A Northwestern press release states: “Neutron stars are the smallest, densest stars known to exist and are formed when massive stars explode in supernovae. A neutron star is about 12 miles in diameter and is so dense that a teaspoon of neutron star material has a mass of about a billion tons.”
The discovery of the colliding neutron stars was made by thousands of scientists and engineers at the U.S.-based Laser Interferometer Gravitational-Wave Observatory, or LIGO; the Italy-based Virgo gravitational wave detector; and roughly 70 ground- and space-based observatories, including NASA’s Hubble Space Telescope. The international research effort features four Northwestern astronomers, including Vicky Kalogera, the leading astrophysicist in the LIGO Scientific Collaboration.
On Monday, Kalogera and a handful of other experts will discuss the findings as part of a panel sponsored by the National Science Foundation and hosted at the National Press Club in Washington, D.C.
The groundbreaking observation comes about two years after gravitational waves were directly detected for the first time on Sept. 14, 2015, by LIGO, stationed in Hanford, Washington. The discovery confirmed Albert Einstein’s theory of general relativity, which predicts that gravitational waves should travel at the speed of light, and led to LIGO’s architects receiving the 2017 Nobel Prize in Physics.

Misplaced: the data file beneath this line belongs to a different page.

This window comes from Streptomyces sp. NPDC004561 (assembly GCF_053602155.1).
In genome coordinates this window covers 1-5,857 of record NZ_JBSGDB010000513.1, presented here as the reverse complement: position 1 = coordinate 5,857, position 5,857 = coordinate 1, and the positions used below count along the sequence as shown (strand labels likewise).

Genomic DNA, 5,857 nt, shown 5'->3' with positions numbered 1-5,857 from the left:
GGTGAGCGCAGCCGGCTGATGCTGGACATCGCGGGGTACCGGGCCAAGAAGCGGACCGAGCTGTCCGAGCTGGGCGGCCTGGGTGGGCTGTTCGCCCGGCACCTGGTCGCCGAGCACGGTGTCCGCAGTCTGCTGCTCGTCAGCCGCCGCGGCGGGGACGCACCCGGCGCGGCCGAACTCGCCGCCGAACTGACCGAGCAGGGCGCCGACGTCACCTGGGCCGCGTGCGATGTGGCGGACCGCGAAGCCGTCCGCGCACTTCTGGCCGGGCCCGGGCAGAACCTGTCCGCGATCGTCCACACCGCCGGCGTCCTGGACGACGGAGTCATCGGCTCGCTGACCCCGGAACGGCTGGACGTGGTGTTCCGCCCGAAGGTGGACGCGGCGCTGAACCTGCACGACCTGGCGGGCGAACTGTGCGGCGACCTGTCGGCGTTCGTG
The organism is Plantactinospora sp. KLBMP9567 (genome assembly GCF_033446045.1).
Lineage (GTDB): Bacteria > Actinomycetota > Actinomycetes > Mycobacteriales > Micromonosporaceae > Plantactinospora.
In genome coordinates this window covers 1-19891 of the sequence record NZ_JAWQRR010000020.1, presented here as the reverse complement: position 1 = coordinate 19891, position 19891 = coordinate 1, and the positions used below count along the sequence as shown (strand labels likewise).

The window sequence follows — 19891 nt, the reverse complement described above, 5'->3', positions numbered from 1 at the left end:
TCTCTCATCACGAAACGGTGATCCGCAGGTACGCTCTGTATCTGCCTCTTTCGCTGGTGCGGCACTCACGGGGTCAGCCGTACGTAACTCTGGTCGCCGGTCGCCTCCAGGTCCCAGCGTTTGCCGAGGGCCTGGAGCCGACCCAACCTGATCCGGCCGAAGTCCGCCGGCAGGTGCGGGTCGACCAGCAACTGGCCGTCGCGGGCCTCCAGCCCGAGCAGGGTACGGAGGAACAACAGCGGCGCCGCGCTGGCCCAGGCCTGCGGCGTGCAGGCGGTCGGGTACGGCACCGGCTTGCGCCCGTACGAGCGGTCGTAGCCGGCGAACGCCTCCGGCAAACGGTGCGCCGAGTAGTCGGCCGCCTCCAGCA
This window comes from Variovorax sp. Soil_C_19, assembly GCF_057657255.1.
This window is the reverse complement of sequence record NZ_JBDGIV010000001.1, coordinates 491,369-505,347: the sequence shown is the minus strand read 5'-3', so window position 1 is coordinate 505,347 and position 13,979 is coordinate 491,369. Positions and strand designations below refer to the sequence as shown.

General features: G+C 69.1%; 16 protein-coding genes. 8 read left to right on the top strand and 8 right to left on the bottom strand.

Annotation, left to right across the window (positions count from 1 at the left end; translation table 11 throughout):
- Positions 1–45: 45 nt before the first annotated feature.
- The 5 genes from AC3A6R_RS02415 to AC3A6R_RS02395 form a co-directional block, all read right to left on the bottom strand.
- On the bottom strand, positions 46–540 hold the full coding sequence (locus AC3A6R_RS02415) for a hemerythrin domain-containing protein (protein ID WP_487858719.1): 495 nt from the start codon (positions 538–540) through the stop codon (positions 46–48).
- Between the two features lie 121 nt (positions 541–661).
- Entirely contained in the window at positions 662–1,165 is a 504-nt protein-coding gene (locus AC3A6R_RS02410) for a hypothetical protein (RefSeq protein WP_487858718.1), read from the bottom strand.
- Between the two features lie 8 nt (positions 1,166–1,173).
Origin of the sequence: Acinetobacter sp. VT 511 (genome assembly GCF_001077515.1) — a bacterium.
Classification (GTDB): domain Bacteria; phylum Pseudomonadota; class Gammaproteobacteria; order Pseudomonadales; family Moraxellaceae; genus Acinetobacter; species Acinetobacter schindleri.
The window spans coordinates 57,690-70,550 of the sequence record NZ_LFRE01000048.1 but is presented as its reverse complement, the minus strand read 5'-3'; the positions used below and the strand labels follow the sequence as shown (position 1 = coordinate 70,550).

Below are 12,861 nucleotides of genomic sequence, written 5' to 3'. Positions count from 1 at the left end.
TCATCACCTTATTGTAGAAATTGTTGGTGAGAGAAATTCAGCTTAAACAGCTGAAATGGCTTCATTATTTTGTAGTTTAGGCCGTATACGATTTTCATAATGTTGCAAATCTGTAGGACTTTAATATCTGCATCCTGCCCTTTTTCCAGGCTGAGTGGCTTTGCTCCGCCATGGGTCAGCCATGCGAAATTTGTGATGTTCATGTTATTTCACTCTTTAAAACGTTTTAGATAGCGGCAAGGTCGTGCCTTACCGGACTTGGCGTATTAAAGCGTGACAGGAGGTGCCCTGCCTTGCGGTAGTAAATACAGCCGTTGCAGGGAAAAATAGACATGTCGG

Once word of the gravitational-wave signal spread to astronomers the morning of Aug. 17, they had to hurry to point their telescopes to a certain area of the sky before sunset so that they would be ready to detect electromagnetic radiation signals produced by the collision.
Each of the two types of signals provides critical information about the same cosmic event: Gravitational waves tell scientists what the objects are, the masses of the objects and their approximate location in the sky. Electromagnetic waves, meanwhile, are used to pinpoint the event’s exact location in the sky.
Detection of gravitational waves by LIGO and Virgo detectors, coupled with gamma-ray detection by NASA’s Fermi space telescope, enabled follow-up observations by telescopes around the world, including in Chile and New Mexico, both locations where Northwestern astronomers work.
“I remember waking up that day to a flurry of emails saying there is a gamma-ray burst in conjunction with a gravitational wave event,” said Wen-Fai Fong, a Hubble postdoctoral fellow at Northwestern’s Center for Interdisciplinary Exploration and Research in Astrophysics, in a press release. “I thought, ‘This is what we’ve been waiting for our entire careers.’”
The discovery of two colliding neutron stars raises a number of questions. For example, astronomers know that the stars merged into one object, but what exactly is it?
“This is just the beginning for us,” Kalogera said in a press release. “The more sources like this we can detect, the more we can learn. The universe doesn’t stop with one such collision, and not all collisions will be the same. We’re bound to find new mysteries.”
Note: This story was originally published on Oct. 16.